The story of Earth Day is also the story of the environmental movement in the U.S. and the world.
One catalyst was the best selling book Silent Spring by Rachel Carson in 1962. Carson, a biologist, understood chemicals and the dangers to our health from using pesticides and herbicides and other carcinogens. This book increased awareness and concern for living organisms, the environment, and the connection between pollution and public health.
The “founder” of Earth Day was Sen. Gaylord Nelson of Minnesota. The senator was moved by the environmental disaster of the oil spill in Santa Barbara, California in 1969.
Sen. Nelson sought and got support from Congressman Pete McCloskey, a conservation-minded republican. In addition Denis Hayes from Harvard was brought on board. These three men coordinated and promoted events across the country. The efforts culminated on April 22, 1970 when 20 million Americans took to the streets, parks, auditoriums, college campuses and more. They marched and protested in support of a healthy and sustainable environment.
Citizens marched from coast to coast and from north to south. Earth Day received strong support from both republicans and democrats.
By the end of 1970, under the Nixon admin-istration Earth Day led to the creation of the U.S.
Environmental Protection Agency, passage of of the Clean Air and Clean water Acts as well as the Endangered S pecies Act. The importance of these acts cannot be understat! ed.
Life depends on clean water and safe air.
In 1990 Denis Hayes organized a huge global campaign—mobilizing 200 million people in 144 countries. That year Earth Day went global! As the year 2000 approached Mr. Hayes spearheaded yet another effort, this one focused on Global Warming and a push for clean energy. About 5,000 environmental groups from around the world in 184 nations marched and rallied sending a strong message to leaders that citizens around the world wanted action on the twin issues of Global Warming and Clean Energy.
Cheboygan and Earth Day
I moved to Cheboygan in October of 1970.
No one I’ve talked to can recall if Cheboygan celebrated Earth Day 1970 or not. To the best of my knowledge, nothing of any n ote addressed Earth Day until April 2008, when the Straits Area Concerned Citizens for Peace, Justice and the Environment (SACCPJE) held a day long workshop on a Saturday at the Cheboygan Public Library. We called the event Planet Earth, Our Only Home.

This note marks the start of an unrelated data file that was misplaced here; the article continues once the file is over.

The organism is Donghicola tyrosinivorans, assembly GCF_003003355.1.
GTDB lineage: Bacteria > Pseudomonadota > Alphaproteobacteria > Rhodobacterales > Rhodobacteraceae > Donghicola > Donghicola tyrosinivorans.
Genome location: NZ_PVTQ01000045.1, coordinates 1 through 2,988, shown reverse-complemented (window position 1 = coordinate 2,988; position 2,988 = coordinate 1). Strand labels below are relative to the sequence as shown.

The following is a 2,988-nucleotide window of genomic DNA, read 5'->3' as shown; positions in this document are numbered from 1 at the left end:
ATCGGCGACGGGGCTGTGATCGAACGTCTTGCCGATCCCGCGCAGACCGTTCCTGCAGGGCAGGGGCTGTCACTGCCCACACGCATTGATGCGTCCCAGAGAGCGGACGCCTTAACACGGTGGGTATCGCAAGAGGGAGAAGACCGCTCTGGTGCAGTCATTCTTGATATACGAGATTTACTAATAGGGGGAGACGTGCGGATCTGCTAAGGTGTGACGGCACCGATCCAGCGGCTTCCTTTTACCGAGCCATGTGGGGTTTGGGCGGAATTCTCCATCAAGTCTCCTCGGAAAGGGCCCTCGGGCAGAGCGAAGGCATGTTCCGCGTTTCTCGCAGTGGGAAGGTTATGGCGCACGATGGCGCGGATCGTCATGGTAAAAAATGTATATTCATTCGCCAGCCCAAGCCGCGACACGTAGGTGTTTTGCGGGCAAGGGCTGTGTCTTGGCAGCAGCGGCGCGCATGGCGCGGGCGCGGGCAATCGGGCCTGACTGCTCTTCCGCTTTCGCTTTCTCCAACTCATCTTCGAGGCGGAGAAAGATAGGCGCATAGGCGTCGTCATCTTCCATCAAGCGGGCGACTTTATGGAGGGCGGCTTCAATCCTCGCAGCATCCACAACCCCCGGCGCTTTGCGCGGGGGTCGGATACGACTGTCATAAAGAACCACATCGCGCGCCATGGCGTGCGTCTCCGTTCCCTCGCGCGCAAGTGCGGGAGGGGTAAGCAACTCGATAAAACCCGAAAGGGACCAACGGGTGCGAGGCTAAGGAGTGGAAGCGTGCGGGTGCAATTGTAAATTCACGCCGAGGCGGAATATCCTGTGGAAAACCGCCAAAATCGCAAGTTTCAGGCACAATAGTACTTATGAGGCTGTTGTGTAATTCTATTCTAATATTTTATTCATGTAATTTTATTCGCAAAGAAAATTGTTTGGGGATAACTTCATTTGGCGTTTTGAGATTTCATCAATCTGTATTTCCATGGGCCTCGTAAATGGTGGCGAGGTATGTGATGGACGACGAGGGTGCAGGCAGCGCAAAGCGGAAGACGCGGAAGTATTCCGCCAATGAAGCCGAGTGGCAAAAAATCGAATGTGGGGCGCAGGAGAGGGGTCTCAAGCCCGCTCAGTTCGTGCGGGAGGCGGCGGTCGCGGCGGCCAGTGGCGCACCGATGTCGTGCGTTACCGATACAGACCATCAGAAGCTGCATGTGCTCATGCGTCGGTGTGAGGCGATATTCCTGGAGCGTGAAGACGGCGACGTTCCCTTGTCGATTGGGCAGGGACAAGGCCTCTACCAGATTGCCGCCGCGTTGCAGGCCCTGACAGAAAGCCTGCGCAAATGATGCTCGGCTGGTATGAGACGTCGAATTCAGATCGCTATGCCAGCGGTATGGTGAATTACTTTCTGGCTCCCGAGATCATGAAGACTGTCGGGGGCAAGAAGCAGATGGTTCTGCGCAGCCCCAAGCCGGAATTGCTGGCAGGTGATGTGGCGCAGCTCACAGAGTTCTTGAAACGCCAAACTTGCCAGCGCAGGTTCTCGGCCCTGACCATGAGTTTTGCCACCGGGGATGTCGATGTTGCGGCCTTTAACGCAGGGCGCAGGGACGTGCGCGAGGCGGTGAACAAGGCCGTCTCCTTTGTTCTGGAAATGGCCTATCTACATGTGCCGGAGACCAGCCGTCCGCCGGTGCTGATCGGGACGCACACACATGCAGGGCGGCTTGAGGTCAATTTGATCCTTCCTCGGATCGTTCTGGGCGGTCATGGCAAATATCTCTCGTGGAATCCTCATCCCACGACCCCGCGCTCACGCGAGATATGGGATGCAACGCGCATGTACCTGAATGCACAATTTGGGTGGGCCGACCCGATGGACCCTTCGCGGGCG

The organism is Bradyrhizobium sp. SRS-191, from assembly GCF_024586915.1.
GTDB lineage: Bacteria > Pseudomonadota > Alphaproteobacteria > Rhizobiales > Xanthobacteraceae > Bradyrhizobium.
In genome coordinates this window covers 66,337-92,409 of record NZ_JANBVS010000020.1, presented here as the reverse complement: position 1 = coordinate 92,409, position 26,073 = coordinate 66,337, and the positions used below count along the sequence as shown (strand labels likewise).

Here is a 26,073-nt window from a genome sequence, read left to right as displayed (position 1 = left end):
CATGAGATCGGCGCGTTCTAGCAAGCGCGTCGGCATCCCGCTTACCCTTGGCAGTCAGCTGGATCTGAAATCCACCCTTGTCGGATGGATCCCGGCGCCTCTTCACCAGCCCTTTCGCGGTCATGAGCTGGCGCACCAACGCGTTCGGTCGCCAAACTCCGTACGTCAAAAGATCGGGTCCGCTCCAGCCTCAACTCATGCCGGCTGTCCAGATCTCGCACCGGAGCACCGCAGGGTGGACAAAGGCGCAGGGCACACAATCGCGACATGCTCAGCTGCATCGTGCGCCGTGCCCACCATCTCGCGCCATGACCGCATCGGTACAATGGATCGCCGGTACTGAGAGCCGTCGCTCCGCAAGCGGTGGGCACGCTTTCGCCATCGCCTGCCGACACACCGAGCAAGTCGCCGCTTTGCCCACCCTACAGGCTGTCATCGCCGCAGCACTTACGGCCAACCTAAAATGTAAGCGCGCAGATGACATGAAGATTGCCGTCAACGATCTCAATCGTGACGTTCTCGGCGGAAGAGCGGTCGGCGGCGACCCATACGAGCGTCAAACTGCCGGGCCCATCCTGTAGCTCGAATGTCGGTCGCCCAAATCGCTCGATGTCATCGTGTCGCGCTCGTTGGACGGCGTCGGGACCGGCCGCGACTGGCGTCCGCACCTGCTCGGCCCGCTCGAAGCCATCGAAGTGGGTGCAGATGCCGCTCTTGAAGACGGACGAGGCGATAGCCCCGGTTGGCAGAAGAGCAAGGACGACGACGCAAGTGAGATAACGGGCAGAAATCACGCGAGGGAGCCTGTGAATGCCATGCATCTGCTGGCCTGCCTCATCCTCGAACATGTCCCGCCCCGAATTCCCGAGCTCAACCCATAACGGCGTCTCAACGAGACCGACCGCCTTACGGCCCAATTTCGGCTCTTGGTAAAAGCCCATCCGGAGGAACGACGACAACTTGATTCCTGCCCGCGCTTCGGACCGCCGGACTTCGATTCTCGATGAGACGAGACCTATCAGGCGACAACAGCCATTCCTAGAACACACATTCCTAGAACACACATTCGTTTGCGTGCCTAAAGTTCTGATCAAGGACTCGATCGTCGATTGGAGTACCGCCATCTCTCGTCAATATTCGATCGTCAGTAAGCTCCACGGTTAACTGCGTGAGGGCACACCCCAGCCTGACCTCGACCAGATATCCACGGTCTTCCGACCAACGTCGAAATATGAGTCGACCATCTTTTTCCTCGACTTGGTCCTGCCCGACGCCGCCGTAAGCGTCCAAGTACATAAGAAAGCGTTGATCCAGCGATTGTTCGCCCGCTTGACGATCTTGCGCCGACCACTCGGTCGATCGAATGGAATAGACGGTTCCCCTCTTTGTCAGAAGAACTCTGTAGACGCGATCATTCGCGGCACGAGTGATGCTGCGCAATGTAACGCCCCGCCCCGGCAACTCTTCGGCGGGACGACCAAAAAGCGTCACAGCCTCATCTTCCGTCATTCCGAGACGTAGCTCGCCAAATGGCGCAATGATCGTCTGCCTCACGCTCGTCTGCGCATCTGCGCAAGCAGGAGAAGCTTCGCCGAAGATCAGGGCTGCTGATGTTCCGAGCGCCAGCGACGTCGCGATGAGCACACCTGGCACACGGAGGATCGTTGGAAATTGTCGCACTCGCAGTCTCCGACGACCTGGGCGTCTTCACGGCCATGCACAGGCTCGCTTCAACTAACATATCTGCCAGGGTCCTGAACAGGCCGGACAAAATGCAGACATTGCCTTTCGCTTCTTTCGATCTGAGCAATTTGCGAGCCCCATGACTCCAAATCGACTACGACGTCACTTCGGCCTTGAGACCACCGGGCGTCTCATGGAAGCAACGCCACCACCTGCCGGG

At the end we gave away a tree.
In 2009 Brenda Archambo and Laren Corie held a similar event.
Topics included: plastic shopping bags, recycling, Climate change and more.
In 2010, as part of the Audubon’s 100th birthday, the Straits Area Audubon Society had the honor of putting together events.
All these efforts led to the creation of Earth Week Plus (EWP) in 2011, under the leadership of Judi Chimner.
Earth Week Plus is about six weeks long.
Full of educational and fun activities for the entire family. Events are offered around the county. The big event of EWP is the Earth Expo held at the High School each year. There is so much to do and learn.
Some people have tables in the hallways that are incredibly informative.
Others hold educational gatherings in classrooms. One of my personal favorites is the live animal education in the gym. The year I attended one, I fell in love with turkey vultures! earthweekplus. org.
For about six years in a row the SACCPJE group have met on the corner of State and Main Streets with Earth-positive signs, usually timed to see school buses taking students home. Great to see the kids excited and pointing.
A new event, now in its second year, is the Earth Da y March and Rally for Science. This year the event starts on corner of State and Main Streets (Ottawa Park) in Cheboygan on April 21, at 11 a.m. You are encouraged to make and bring science and Earth messaged signs. If you prefer not to march, you’ll be entertained with music performed by Sam King during the march.
The rally will take place at Ottawa park after the march. Come join us in support of science!
Thanks to Sen. Nelson and the birth of Earth Day which led to those legislative acts in 1970, our air and water were cleaned up. We must remain vigilant and not let those regulations be weakened.
Thanks to the Endangered Species Act, many creatures still fly above us (Bald Eagle), and walk the land (wolves) as nature intended. Rachel Carson’s warnings about dangerous chemicals is as relevant today as it was over 50 years a go. We deserve and we require a healthy, sustainable planet in order! to live healthy lives into the future.
Consider celebrating Earth Day as a family affair: plant a tree, spend an hour or two picking up trash, recycle, avoid plastic bags and water bottles…..
the list of things we can all do is staggering.
Happy Earth Day to all!
— Karen Martin, Founder of Straits Area Concerned Citizens for Peace, Justice and the Environmental.